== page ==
During the fire event, 206 ± 110 g C m–2 were emitted by combustion from the black spruce overstory, 107 ± 74 g C m–2 from the vascular plant understory, and 1246 ± 600 g C m–2 from the duff layer composed of mosses, lichens, roots, partially decomposed plant litter, and humus. Total fuel consumption for the Donnelly Flats fire (1560 ± 610 g C m–2) was similar to other estimates for boreal North America, including 1580 g C m–2 for moderately severe fires in boreal North America (26) and 1300 g C m–2 for the mean of Canadian boreal forests (27). Including additional soil respiration losses of 202 ± 53 g C m–2 year–1 during the first year after fire, the ecosystem lost a total of 1760 ± 620 g C m–2.

Radiative forcing from long-lived greenhouse gases (CH4 and CO2) contributed a total of 8 ± 3 W m–2 during the first year. Deposition of black carbon on snow and sea ice added another 8±5Wm–2. An increase in tropospheric ozone from fire-emitted trace gases generated a positive radiative forcing of 6 ± 4 W m–2. Fire-emitted aerosols mixed widely across arctic and boreal regions (fig. S9), decreased net radiation at the surface (–90 ± 35 W m–2), but did not substantially change radiative forcing (17 ± 30 W m–2). Changes in surface albedo within the fire perimeter offset positive radiative forcing from the other agents. Specifically, the loss of overstory canopy after fire led to increased snow exposure during spring and fall (fig. S10), higher albedo (Fig. 1), and a negative annual radiative forcing (–5 ± 2 W m–2). The combined effect of all forcing agents was 34 ± 31 W m–2 during year 1 (Table 1).

Fig. 1.

Midday surface albedo within the burn perimeter of the Donnelly Flats fire (A) and from the adjacent black spruce stand that served as a control (B). Summer albedo progressively increased during each year and exceeded values at the control site ∼3 years after fire. Snow events, including one in late May of 2000, caused spikes that are visible at both the burn and control sites.

Table 1.

Radiative forcing associated with the Donnelly Flats fire.

Forcing agentRadiative forcingView inline[W (m2 burned)-1]
Year 1Years 0 to 80 (mean)
Long-lived greenhouse gases (CH4 and CO2) 8 ± 3 1.6 ± 0.8
Ozone 6 ± 4 0.1 ± 0.1
Black carbon deposition on snow 3 ± 3 0.0 ± 0.0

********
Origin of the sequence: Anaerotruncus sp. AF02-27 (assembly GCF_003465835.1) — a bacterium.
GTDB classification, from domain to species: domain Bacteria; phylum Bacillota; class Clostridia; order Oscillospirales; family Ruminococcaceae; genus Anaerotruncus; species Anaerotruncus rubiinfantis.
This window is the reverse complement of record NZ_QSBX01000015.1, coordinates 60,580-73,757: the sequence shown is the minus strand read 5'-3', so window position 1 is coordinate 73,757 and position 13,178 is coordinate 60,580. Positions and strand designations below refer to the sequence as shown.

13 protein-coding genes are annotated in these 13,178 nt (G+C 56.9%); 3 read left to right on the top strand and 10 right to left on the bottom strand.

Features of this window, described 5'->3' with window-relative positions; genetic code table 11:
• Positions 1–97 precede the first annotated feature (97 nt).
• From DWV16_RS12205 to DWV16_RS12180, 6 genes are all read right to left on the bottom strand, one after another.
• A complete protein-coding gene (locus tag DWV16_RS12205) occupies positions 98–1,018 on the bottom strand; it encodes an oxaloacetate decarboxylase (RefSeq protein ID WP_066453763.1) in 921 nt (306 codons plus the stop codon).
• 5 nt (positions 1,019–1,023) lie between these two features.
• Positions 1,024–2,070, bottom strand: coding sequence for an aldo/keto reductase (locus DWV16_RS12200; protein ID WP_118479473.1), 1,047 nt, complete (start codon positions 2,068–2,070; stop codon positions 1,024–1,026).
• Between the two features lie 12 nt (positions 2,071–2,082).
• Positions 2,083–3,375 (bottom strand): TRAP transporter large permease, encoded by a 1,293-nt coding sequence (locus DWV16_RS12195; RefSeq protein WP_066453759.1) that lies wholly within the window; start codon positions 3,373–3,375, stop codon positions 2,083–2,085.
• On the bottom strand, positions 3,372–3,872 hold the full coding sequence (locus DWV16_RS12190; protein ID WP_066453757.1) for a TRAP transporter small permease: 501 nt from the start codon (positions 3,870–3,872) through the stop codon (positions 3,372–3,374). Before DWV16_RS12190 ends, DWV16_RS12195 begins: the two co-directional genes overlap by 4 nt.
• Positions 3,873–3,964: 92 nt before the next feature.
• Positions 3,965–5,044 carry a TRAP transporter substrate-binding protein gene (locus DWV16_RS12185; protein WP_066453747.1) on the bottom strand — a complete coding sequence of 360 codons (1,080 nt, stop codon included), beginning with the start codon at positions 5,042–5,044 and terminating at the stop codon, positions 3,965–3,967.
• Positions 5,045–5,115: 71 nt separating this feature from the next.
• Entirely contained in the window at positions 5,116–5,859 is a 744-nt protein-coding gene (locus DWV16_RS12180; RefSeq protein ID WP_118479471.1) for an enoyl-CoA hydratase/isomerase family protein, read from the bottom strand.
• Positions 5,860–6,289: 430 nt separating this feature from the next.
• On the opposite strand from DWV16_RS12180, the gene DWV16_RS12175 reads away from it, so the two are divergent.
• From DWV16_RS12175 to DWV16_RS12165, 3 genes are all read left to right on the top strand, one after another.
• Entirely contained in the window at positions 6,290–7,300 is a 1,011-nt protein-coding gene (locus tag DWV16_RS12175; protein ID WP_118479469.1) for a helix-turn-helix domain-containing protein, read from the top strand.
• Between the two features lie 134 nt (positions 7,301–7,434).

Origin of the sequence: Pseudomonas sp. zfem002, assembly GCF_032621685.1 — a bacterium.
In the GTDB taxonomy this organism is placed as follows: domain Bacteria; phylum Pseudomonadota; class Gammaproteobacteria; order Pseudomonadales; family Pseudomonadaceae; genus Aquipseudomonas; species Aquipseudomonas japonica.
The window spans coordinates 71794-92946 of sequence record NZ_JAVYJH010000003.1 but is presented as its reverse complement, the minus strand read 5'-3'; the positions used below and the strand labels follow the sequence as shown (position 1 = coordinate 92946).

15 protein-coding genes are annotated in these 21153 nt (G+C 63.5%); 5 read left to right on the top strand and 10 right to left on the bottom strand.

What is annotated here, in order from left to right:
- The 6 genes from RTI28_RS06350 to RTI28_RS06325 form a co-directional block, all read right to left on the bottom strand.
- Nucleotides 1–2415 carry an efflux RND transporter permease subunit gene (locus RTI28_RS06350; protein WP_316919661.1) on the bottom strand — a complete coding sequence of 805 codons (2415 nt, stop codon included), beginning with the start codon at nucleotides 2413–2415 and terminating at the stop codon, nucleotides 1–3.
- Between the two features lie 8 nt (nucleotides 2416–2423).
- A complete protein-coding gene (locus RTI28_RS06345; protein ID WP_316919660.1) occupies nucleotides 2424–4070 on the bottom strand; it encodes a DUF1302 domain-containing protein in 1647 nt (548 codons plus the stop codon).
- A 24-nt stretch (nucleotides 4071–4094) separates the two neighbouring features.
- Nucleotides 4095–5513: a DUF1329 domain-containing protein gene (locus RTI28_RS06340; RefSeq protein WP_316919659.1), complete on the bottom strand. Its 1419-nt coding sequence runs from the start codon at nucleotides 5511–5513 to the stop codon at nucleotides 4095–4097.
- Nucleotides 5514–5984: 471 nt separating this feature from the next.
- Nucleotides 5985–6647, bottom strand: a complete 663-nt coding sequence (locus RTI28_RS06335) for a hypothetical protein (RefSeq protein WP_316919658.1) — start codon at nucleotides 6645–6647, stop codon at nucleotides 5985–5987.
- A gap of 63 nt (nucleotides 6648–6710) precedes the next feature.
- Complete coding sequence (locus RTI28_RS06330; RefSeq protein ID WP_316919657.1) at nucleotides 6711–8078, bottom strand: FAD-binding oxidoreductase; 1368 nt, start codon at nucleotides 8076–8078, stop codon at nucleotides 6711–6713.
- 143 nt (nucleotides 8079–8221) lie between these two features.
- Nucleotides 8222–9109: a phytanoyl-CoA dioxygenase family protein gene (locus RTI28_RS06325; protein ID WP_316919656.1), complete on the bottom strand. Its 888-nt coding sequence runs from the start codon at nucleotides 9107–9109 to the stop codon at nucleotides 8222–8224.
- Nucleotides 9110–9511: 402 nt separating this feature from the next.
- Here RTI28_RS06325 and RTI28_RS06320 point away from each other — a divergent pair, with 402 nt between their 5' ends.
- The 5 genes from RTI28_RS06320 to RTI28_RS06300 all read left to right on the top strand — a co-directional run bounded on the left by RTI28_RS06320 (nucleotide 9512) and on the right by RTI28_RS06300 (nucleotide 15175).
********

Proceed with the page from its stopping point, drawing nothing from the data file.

Black carbon deposition on sea ice 5 ± 4 0.1 ± 0.1
Aerosols (direct radiative forcing)View inline Impact at the surface: -90 W ± 35 m-2 17 ± 30 0.2 ± 0.4
Changes in post-fire surface albedo -5 ± 2 -4.2 ± 2.0
TotalView inline 34 ± 31 -2.3 ± 2.2
  • View inline* All the radiative forcing estimates reported here represent annual mean values (in W) for the global atmosphere associated with burning of a 1-m2 area within the perimeter of the Donnelly Flats fire. We report values averaged over year 1 and for the mean of the 0- to 80-year period after fire (and including the fire event).

  • View inline We did not estimate indirect effects of aerosols on radiative forcing as mediated, for example, by cloud drop sizes or cloud lifetime (4). Although uncertain, indirect aerosol effects are thought to contribute to negative radiative forcing (18, 25) and would offset other positive radiative forcing agents during year 1.

  • View inline Accounting for the efficacy of the different forcing agents (25), the total effective forcing of the Donnelly Flats fire was 18 ± 42 W m-2 during year 1 and -2.4 ± 2.3 W m-2 during years 0 to 80 (tables S1 and S2).

  • After the first year, the short-lived effects of ozone, aerosols, and black carbon deposition were no longer important, so the net effect of the fire on radiative forcing reflected the balance between the persistence of postfire changes in surface albedo and the effects from the remaining greenhouse gases in the atmosphere. During the first 5 years after fire, summer albedo progressively increased (Fig. 1), probably from an increase in grass and shrub cover and partial loss of black carbon that initially coated soil surfaces and dead black spruce boles. This strengthened the negative radiative forcing from postfire albedo changes, with this quantity decreasing from –5 ± 2 W m–2 during the first year to –8 ± 3 W m–2 during the period 3 to 5 years after fire. Analysis of MODIS satellite data from nearby forest stands provided evidence that spring and summer albedo typically remains elevated for about three decades after fire and that recovery to prefire albedo levels requires ∼55 years (Fig. 2).

    Fig. 2.

    Postfire albedo during (A) spring (Julian Days 33 to 113) and (B) summer (Julian Days 145 to 241) from MODIS satellite observations extracted from burn scars of different ages in interior Alaska (circles and solid line, left axis). A control was constructed from the mean of evergreen conifer vegetation that did not burn in the last 55 years (dashed-dotted line, left axis). Annual radiative forcing as estimated from tower measurements of albedo from burn and control sites during 2002 to 2004 was –8 ± 3 W m–2 [(A), triangle, right axis]. The longer-term postfire trajectory of albedo-driven annual radiative forcing was assumed to follow the MODIS albedo pattern [(A), dashed line, right axis]. Years with limited burned area were excluded from the analysis.